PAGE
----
When you have the opportunity to ask some of the most interesting people in the world about their lives, sometimes the most fascinating answers come from the simplest questions. The Thrive Questionnaire is an ongoing series that gives an intimate look inside the lives of some of the world’s most successful people.
For actress Mina Sundwall, high school was anything but ordinary. She often had a textbook in one hand and a spacesuit in the other while finishing up her studies and simultaneously filming season two of her Netflix series “Lost in Space.” “My teachers were phenomenal at scheduling all of my exams whenever I was on top of a glacier or in a quarry,” Sundwall tells Thrive, adding that she enjoys having a foot in both ponds. Just like the characters on her show, it’s clear Sundwall shoots for the stars. With this type of perseverance, it’s no surprise that she’s found success at such a young age.
In her Thrive Questionnaire, Sundwall shares what brings her optimism and reveals what we can do to make the world a better place.
Thrive Global: What’s the first thing you do when you get out of bed?
Mina Sundwall: Try my best to find my glasses. Every day is a new adventure.
TG: What gives you energy?
MS: I’m pretty sure coffee makes up about 80% of my bloodstream at this point. Especially with lots of travel in too many time zones and waking up at ungodly hours; coffee is a life saver. I wish I had a better answer like “ginger-spinach smoothie with activated charcoal” but no, coffee.
TG: Tell us about your relationship with your phone. Does it sleep with you?
MS: My phone and I have a complicated relationship. I am a teenager, so I am glued to it often and, yes, dependent on it. I am appreciative of the fact that it stores most of my life; I am known to forget my wallet everywhere so I’m thankful for Apple Pay. I can always be in contact with family and friends across the world, my photos are my prized possessions and my playlists run my mood. But, I also force myself to say no. I try to limit my texting to have actual conversations when I can. I hate notifications, so I turned off most of my social notifications. I turn on Do Not Disturb at a decent hour so that I can sleep. I am trying to make sure I stay present and keep some boundaries, although sometimes it’s difficult!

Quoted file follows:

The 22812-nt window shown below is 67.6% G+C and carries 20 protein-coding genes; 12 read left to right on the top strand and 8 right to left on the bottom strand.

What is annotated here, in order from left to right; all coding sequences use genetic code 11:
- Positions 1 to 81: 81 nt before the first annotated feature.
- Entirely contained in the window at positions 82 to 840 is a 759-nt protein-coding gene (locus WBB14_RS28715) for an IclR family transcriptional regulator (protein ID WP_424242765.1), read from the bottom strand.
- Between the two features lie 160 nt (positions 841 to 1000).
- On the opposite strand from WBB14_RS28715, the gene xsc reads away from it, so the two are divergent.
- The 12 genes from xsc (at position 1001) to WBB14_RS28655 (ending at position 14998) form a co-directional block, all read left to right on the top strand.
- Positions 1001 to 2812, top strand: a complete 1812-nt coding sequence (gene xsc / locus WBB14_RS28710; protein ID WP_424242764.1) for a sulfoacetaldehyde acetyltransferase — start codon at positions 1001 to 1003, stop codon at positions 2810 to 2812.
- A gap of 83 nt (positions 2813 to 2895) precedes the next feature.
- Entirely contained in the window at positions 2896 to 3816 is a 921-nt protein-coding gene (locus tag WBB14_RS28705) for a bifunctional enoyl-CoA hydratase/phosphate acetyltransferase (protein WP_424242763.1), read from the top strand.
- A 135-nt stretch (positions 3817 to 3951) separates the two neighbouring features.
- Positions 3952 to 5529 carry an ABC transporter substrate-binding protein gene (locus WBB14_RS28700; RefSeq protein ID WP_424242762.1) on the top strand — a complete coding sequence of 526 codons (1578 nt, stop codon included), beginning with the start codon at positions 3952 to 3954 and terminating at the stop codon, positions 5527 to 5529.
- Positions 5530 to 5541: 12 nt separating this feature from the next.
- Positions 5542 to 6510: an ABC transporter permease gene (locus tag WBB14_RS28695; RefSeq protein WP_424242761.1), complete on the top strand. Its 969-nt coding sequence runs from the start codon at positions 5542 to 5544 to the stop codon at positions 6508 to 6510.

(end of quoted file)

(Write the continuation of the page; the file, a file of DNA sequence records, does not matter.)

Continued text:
TG: You unexpectedly find 15 minutes in your day, what do you do with it?
MS: It depends on how early I woke up that morning. I am growing to appreciate midday naps. I’m a part-time grandma.
TG: Your Netflix series ‘Lost in Space’ returns this month. Has the show’s storyline taught you anything?
MS: You mean, apart from maybe space travel with family isn’t the best idea?
TG: In what ways are you similar to your character Penny Robinson? In what ways are you different?
MS: We’re both similar ages going through the ups and downs of being a teenager. Neither of us are science-oriented, we are both into reading, writing, and both really observant people (I’m a psychology major in college). We also have a similar sense of humor; I’m a big fan of a quippy comeback.
We differ in our sass. Penny definitely beats me in that regard. I also think that Penny, in some ways, acts younger than I am. I grew up in New York City, which matures you quickly. I’ve never traversed space but I’ve taken the subway on my own since a very early age. I’ve fought for survival and met my share of Dr. Smiths in my own way.
TG: How do you hope people feel when they see your show?
MS: I hope that people go through a rollercoaster of emotions — that’s the goal this season. It is happy, terrifying, anxiety-irking, funny, sad, and everything in between. When we film, we feel the life-or-death situation that the Robinsons find themselves in every day, but we also live for the small moments — when John tells a dad joke (or sings terribly out of tune) or when Judy and Penny argue over who a T-shirt belongs to. The small moments make life richer. I want everyone watching to feel everything, big and small.
TG: How did you balance both high school and filming?
MS: Ah, coffee is a recurring theme here. Somehow, my teachers were phenomenal at scheduling all of my exams whenever I was on top of a glacier or in a quarry, but you work it out. I spent a lot of time with half of my brain dealing with sin(x) and arcsin(x) and the other half in near-death in a garbage compactor. I like having a foot in both ponds, you never get bored. I have to say, the hardest part was trying to type on a computer while my space suit was dripping water.
Overall, because of the scattered schedule, studying was a constant. In the morning before shooting, during breaks or even in the evenings after coming home from set. In the end it worked out, but I am definitely excited for more flexibility in college.
TG: What are three must-haves that help you thrive while on set?
MS: 1. Hands down a reusable water bottle and coffee mug that I keep with me at all times. There are so many cups used on set every day I’m really focused on reducing our waste. It’s a big goal!